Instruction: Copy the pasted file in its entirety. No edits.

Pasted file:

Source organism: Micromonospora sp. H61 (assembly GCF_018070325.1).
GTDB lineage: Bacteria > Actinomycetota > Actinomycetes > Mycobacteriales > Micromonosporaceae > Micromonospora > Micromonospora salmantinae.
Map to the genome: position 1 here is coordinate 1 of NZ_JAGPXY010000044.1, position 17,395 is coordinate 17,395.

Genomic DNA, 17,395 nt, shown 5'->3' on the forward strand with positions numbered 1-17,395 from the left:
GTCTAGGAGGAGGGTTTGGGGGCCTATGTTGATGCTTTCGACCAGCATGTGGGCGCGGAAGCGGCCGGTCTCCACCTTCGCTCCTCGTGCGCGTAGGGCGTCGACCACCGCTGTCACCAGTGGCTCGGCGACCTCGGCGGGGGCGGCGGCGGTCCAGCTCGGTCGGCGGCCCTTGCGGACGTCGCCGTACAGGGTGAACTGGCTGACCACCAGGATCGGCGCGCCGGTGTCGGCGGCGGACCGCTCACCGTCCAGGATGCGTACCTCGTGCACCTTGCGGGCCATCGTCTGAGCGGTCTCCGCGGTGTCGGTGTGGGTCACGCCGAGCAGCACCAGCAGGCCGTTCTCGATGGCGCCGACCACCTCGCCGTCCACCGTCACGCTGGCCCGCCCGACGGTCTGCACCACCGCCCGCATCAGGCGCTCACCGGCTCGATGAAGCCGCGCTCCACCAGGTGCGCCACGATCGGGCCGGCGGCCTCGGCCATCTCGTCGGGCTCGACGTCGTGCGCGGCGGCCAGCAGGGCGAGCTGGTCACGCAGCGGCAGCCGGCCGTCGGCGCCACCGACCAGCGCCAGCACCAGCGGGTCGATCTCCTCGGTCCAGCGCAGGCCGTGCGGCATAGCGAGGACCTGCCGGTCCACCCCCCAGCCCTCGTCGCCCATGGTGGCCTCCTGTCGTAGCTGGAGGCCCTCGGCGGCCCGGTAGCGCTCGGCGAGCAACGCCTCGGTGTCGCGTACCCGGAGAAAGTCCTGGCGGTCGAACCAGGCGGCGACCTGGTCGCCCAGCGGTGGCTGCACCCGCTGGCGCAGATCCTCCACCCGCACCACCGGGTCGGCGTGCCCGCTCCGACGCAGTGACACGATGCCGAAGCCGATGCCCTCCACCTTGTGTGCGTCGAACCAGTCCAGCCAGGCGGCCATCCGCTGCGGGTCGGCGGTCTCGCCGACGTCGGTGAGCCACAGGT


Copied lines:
Source organism: Micromonospora sp. H61 (assembly GCF_018070325.1).
GTDB lineage: Bacteria > Actinomycetota > Actinomycetes > Mycobacteriales > Micromonosporaceae > Micromonospora > Micromonospora salmantinae.
Map to the genome: position 1 here is coordinate 1 of NZ_JAGPXY010000044.1, position 17,395 is coordinate 17,395.

Genomic DNA, 17,395 nt, shown 5'->3' on the forward strand with positions numbered 1-17,395 from the left:
GTCTAGGAGGAGGGTTTGGGGGCCTATGTTGATGCTTTCGACCAGCATGTGGGCGCGGAAGCGGCCGGTCTCCACCTTCGCTCCTCGTGCGCGTAGGGCGTCGACCACCGCTGTCACCAGTGGCTCGGCGACCTCGGCGGGGGCGGCGGCGGTCCAGCTCGGTCGGCGGCCCTTGCGGACGTCGCCGTACAGGGTGAACTGGCTGACCACCAGGATCGGCGCGCCGGTGTCGGCGGCGGACCGCTCACCGTCCAGGATGCGTACCTCGTGCACCTTGCGGGCCATCGTCTGAGCGGTCTCCGCGGTGTCGGTGTGGGTCACGCCGAGCAGCACCAGCAGGCCGTTCTCGATGGCGCCGACCACCTCGCCGTCCACCGTCACGCTGGCCCGCCCGACGGTCTGCACCACCGCCCGCATCAGGCGCTCACCGGCTCGATGAAGCCGCGCTCCACCAGGTGCGCCACGATCGGGCCGGCGGCCTCGGCCATCTCGTCGGGCTCGACGTCGTGCGCGGCGGCCAGCAGGGCGAGCTGGTCACGCAGCGGCAGCCGGCCGTCGGCGCCACCGACCAGCGCCAGCACCAGCGGGTCGATCTCCTCGGTCCAGCGCAGGCCGTGCGGCATAGCGAGGACCTGCCGGTCCACCCCCCAGCCCTCGTCGCCCATGGTGGCCTCCTGTCGTAGCTGGAGGCCCTCGGCGGCCCGGTAGCGCTCGGCGAGCAACGCCTCGGTGTCGCGTACCCGGAGAAAGTCCTGGCGGTCGAACCAGGCGGCGACCTGGTCGCCCAGCGGTGGCTGCACCCGCTGGCGCAGATCCTCCACCCGCACCACCGGGTCGGCGTGCCCGCTCCGACGCAGTGACACGATGCCGAAGCCGATGCCCTCCACCTTGTGTGCGTCGAACCAGTCCAGCCAGGCGGCCATCCGCTGCGGGTCGGCGGTCTCGCCGACGTCGGTGAGCCACAGGT